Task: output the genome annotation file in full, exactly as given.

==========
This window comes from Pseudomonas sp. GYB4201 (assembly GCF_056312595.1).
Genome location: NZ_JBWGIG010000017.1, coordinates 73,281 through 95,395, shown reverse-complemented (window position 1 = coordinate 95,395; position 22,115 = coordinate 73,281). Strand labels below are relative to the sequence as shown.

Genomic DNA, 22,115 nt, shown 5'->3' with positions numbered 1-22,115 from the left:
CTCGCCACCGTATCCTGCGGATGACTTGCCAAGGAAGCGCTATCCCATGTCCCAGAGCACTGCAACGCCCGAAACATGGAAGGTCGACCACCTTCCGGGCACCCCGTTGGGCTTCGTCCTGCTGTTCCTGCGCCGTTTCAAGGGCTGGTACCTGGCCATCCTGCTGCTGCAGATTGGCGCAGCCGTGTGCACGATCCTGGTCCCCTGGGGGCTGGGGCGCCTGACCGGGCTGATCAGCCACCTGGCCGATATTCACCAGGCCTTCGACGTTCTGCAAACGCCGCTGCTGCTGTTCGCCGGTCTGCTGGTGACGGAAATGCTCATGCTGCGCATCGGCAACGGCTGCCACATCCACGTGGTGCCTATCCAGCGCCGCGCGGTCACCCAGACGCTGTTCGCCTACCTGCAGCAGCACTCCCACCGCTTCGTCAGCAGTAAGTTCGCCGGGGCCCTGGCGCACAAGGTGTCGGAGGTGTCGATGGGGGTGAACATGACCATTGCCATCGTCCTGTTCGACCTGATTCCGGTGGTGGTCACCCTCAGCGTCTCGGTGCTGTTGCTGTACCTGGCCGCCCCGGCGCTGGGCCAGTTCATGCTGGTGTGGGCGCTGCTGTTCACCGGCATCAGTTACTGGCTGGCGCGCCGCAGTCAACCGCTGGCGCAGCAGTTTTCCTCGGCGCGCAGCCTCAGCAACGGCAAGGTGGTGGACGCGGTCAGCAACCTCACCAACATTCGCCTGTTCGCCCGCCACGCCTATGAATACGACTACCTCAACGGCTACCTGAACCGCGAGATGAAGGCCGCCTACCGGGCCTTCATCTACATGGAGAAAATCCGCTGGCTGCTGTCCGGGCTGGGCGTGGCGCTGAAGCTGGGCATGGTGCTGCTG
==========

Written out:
This window comes from Pseudomonas sp. GYB4201 (assembly GCF_056312595.1).
Genome location: NZ_JBWGIG010000017.1, coordinates 73,281 through 95,395, shown reverse-complemented (window position 1 = coordinate 95,395; position 22,115 = coordinate 73,281). Strand labels below are relative to the sequence as shown.

Genomic DNA, 22,115 nt, shown 5'->3' with positions numbered 1-22,115 from the left:
CTCGCCACCGTATCCTGCGGATGACTTGCCAAGGAAGCGCTATCCCATGTCCCAGAGCACTGCAACGCCCGAAACATGGAAGGTCGACCACCTTCCGGGCACCCCGTTGGGCTTCGTCCTGCTGTTCCTGCGCCGTTTCAAGGGCTGGTACCTGGCCATCCTGCTGCTGCAGATTGGCGCAGCCGTGTGCACGATCCTGGTCCCCTGGGGGCTGGGGCGCCTGACCGGGCTGATCAGCCACCTGGCCGATATTCACCAGGCCTTCGACGTTCTGCAAACGCCGCTGCTGCTGTTCGCCGGTCTGCTGGTGACGGAAATGCTCATGCTGCGCATCGGCAACGGCTGCCACATCCACGTGGTGCCTATCCAGCGCCGCGCGGTCACCCAGACGCTGTTCGCCTACCTGCAGCAGCACTCCCACCGCTTCGTCAGCAGTAAGTTCGCCGGGGCCCTGGCGCACAAGGTGTCGGAGGTGTCGATGGGGGTGAACATGACCATTGCCATCGTCCTGTTCGACCTGATTCCGGTGGTGGTCACCCTCAGCGTCTCGGTGCTGTTGCTGTACCTGGCCGCCCCGGCGCTGGGCCAGTTCATGCTGGTGTGGGCGCTGCTGTTCACCGGCATCAGTTACTGGCTGGCGCGCCGCAGTCAACCGCTGGCGCAGCAGTTTTCCTCGGCGCGCAGCCTCAGCAACGGCAAGGTGGTGGACGCGGTCAGCAACCTCACCAACATTCGCCTGTTCGCCCGCCACGCCTATGAATACGACTACCTCAACGGCTACCTGAACCGCGAGATGAAGGCCGCCTACCGGGCCTTCATCTACATGGAGAAAATCCGCTGGCTGCTGTCCGGGCTGGGCGTGGCGCTGAAGCTGGGCATGGTGCTGCTG